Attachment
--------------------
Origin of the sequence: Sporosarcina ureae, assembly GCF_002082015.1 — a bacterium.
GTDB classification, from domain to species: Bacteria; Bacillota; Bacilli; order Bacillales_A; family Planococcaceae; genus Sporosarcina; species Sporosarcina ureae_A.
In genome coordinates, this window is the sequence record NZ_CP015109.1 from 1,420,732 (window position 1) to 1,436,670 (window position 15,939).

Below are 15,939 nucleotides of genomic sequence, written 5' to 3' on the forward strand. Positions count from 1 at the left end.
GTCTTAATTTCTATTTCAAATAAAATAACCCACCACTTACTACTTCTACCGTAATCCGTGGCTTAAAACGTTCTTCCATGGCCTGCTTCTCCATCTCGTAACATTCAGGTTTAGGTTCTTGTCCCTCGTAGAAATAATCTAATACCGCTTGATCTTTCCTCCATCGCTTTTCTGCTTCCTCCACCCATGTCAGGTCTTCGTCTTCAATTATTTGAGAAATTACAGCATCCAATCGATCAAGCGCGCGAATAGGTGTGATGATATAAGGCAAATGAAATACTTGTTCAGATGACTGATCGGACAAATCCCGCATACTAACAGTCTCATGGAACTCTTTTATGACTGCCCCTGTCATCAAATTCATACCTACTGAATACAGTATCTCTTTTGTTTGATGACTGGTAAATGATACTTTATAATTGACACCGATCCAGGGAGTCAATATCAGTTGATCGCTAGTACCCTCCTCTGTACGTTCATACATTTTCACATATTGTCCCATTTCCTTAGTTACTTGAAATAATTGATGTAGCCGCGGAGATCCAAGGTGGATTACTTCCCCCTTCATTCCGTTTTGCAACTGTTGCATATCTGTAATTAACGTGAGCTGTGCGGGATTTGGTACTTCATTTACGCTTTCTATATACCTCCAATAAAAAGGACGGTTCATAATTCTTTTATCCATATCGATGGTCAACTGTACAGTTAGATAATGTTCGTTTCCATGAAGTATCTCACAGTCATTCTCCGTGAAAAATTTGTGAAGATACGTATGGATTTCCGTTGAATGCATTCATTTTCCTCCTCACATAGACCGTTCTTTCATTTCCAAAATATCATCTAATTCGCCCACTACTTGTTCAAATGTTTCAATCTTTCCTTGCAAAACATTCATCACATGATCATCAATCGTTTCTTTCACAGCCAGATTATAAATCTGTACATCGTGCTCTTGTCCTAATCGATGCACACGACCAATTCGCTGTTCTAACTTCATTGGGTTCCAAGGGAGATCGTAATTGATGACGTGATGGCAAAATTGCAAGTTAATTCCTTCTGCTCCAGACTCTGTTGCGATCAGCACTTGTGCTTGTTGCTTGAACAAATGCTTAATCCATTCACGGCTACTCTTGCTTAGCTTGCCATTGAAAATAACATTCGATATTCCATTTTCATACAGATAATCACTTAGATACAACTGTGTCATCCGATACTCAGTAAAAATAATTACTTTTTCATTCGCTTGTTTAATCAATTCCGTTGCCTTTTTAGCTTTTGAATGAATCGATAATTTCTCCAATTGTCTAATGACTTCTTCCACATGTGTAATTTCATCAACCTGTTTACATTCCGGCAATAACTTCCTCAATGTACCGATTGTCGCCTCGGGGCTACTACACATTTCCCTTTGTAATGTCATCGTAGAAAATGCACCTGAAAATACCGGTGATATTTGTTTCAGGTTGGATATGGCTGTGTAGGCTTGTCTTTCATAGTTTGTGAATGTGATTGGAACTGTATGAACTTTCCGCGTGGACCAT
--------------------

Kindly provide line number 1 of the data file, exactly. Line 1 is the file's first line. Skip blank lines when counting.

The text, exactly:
Origin of the sequence: Sporosarcina ureae, assembly GCF_002082015.1 — a bacterium.